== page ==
Annotated Table of Contents - May 2013, Volume 70, Number 8 Issue of Educational Leadership
On November 5, 2013, NYASCD is hosting a full day conference in Schenectady, NY focused on teaching and leading students in poverty. A theme we believe is important to focus upon in this next year and moving forward, we will be including information in our newsletters on this topic.
Educational Leadership’s May 3013 issue was dedicated to Faces of Poverty. It is rich with information that can only help us better meet the needs of our students who come from low-income homes. Just like students with different learning needs, students who come to us from poverty environments have different needs that are often ignored, mostly because we aren’t aware enough of the impact of poverty and its resulting affect upon its children. Some who work in schools with high poverty levels may know more than those who do not. But numbers of students living in poverty are rising even in our suburban and rural districts. We all need to understand the extraordinary, researched, proven, affects poverty has on learning and how we can fight against them. We can help change the lives of these children by knowing more and changing some of how we approach children living in poverty. We’d like to make it easier for you to access this information since we believe it is very important for all of us. In that spirit, we have annotated the table of contents of the May 2013, Volume 70, Number 8 issue of Educational Leadership.
The Widening Income Achievement Gap
by Professor Sean F.Reardon of Stanford University writes, “If we do not find ways to reduce the growing inequality in education outcomes-between the rich and the poor-schools will no longer be the great equalizer we want them to be.”
The American Dream: Slipping Away? Professor Susan B. Neumanof the Univeristy of Michigan and NYU writes about how the gap between the haves and the have-nots is growing. She writes, “Although the have-nots gain knowledge, the haves gain it faster.”
How Poverty Affects Classroom Engagement
by author Eric Jensen who has written two books on poverty and learning writes about 7 reasons low-income children struggle with engagement. Health and nutrition, vocabulary,effort, hope and the growth mind-set, cognition, relationships and distress.
How Preschool Fights Poverty
by Cynthia E. Lamy, metrics manager for the Robin Hood Foundation and author on children and poverty writes about how high quality preschool programs can set a more successful trajectory for the lives of children who begin in poverty.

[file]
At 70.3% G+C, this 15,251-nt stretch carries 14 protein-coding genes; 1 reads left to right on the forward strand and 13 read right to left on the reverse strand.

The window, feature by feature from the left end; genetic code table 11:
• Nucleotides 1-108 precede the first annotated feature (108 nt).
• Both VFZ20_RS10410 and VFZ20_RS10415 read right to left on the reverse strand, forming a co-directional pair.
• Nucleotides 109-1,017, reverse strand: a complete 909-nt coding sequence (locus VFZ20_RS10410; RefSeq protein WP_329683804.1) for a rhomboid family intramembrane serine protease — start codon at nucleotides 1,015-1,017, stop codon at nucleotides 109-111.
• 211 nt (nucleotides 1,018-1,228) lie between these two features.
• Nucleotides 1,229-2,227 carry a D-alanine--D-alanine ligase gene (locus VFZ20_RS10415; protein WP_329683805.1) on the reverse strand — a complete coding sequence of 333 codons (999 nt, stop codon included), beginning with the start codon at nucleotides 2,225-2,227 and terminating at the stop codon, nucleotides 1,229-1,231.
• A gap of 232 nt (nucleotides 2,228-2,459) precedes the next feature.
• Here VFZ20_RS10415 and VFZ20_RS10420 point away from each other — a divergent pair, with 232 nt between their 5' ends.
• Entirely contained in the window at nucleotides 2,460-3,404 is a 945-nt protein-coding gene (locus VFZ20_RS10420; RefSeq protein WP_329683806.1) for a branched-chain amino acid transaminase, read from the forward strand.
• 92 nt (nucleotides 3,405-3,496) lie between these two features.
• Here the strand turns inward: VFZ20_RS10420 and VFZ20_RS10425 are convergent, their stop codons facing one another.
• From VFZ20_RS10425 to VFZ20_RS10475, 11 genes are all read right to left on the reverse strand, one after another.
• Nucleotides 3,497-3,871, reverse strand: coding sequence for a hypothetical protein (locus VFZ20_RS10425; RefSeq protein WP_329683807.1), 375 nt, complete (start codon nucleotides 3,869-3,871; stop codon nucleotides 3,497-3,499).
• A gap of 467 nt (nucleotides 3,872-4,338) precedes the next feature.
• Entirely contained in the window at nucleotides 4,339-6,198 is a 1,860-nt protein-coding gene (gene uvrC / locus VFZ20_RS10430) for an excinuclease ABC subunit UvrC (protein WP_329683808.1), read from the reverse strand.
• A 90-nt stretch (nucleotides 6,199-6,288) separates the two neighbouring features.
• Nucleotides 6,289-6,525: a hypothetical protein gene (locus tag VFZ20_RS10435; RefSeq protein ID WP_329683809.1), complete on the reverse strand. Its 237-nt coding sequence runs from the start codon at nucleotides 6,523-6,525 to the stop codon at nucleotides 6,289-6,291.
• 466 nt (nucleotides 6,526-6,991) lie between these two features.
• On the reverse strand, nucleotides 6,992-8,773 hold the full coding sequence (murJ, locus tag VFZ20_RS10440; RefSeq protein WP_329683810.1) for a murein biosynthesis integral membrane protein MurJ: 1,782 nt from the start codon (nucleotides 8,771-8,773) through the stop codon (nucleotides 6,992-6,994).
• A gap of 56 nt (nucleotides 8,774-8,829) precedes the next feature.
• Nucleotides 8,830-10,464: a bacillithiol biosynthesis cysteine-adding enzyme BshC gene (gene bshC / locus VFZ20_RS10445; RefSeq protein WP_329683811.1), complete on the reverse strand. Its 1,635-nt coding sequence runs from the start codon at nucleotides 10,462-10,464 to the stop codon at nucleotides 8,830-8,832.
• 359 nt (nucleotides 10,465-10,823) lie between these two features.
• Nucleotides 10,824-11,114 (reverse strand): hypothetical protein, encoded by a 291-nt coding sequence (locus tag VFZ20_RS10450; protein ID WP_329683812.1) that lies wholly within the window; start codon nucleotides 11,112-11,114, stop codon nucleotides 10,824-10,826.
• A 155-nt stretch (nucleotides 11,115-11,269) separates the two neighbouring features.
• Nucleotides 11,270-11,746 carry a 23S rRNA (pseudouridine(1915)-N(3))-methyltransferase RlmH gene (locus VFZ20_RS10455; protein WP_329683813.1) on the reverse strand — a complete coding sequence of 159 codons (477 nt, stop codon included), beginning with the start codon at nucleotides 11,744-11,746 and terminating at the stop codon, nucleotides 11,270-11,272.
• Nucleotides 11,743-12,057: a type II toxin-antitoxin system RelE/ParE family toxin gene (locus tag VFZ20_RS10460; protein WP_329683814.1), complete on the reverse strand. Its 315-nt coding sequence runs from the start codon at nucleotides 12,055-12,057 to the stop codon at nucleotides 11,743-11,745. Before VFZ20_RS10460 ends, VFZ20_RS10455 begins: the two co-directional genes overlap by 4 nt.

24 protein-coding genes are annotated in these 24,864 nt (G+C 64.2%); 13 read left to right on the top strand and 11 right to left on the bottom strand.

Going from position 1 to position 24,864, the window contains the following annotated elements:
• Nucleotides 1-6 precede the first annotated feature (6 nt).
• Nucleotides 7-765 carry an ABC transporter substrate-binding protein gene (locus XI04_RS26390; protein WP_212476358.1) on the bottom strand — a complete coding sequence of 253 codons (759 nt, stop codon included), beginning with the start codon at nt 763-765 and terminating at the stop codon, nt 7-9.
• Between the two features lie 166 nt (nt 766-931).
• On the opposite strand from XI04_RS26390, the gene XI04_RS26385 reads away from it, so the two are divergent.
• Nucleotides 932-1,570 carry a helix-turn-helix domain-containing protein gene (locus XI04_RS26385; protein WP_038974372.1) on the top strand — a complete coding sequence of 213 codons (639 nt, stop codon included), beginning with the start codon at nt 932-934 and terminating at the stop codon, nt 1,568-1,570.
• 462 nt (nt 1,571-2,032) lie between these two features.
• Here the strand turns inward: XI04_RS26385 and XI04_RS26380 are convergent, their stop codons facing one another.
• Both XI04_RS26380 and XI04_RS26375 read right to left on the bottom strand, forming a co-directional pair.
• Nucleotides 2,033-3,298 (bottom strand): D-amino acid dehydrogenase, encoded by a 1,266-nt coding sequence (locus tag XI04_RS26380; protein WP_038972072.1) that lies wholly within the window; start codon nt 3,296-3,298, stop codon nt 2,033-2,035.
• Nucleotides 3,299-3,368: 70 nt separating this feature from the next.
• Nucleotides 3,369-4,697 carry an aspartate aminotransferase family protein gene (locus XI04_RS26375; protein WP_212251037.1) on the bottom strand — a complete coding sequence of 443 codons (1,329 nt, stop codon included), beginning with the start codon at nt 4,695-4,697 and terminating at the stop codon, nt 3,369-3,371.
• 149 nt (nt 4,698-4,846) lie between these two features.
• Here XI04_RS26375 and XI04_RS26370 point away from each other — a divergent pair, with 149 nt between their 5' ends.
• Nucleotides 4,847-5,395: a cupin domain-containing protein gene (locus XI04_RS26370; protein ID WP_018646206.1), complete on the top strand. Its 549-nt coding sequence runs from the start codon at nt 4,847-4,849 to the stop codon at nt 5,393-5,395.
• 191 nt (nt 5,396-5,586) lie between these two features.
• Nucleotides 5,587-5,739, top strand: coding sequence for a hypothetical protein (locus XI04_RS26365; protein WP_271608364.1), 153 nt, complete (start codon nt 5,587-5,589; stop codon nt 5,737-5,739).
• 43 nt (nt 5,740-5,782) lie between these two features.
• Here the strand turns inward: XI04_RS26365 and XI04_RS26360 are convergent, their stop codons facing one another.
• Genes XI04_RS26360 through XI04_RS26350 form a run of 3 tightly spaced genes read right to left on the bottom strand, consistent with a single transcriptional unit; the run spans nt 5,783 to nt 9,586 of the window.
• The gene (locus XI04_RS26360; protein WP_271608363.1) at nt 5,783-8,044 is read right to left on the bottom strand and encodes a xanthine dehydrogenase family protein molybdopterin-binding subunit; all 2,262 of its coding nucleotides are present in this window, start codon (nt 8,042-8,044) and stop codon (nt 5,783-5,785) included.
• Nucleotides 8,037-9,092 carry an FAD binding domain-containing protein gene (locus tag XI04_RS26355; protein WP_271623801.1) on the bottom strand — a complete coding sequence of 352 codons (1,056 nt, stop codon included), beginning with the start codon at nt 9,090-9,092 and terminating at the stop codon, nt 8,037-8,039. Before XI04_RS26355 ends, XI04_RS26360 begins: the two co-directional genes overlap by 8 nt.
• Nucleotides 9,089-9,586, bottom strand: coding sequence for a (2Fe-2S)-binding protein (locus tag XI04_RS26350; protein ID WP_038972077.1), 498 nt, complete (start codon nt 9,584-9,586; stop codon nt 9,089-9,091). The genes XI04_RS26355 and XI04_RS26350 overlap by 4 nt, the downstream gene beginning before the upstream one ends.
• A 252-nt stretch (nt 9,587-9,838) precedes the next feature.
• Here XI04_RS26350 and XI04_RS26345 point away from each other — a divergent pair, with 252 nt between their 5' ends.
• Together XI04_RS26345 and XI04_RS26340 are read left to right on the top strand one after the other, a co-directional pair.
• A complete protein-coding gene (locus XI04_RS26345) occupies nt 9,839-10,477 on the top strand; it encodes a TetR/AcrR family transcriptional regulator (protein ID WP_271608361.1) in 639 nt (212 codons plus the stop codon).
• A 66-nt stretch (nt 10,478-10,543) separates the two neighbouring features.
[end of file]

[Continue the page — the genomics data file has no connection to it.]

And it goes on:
Boosting Achievement by Pursuing Diversity
by Halley Potter, policy associate for the Century Foundation in Washington, DC writes about schools who are having success at improving student achievement through integration by mixing socioeconomic levels because of successful examples of mixed-income schools.
The Diversity Dilemma
by Michael J. Petrilli, executive vice president of the Thomas B. Fordham Institute and author of a parent’s guide to socioeconomically mixed public schools writes about how diverse schools can meet the needs of both affluent and poor students.
Why Our Schools Are Segregated
by Richard Rothstein, research associate at the Economic Policy Institute and senior fellow of the Chief Justice Earl Warren Institute on Law and Social Policy writes about the importance of our understanding racial isolation and its causes if we have any hope of remedying school segretation.
Hungry Kids: The Solvable Crisis
by Christy Felling, director of PR at Share Our Strength’s No Kid Hungry Campaign, writes about hunger as surmountable yet remains a huge obstacle to learning for the poor.
How Elena Learned to Love Reading
by Kathy King-Dickman who consults on literacy writes about how relationships, motivation, and engagement strategies worked in her relationship with a student who was living with the burdens that poverty can visit on our students.
How Fern Creek Is Beating Goliath
by school psychologist Margaret Donovan, principal Patrick Galatowitsch, community and mentor coordinator Keri Herreri, and dean Shanita Highland write about how one small urban school is winning some major battles against the challenges of poverty, homelessness, mobility, instability, limited parent involvement, and violent neighborhood surroundings.
“Why Is That Child So Rude?”
by Beth Lindsay Templeton, founder and CEO of Our Eyes Were Opened in Greenville, South Carolina and author of of Understanding Poverty in the Classroom: Changing Perceptions for Student Success, writes about how living in poverty a child can behave in ways that make sense in their home environment, but seem different or wrong in our schools and classrooms. She offers a new perspective giving us a window into their world and understanding behaviors.
Would You Step Through My Door?
by Stephanie Smith, a third grade teacher in Sacramento, California writes about how visiting the homes of low-income students helps to shed light on strengths otherwise unnoticed.
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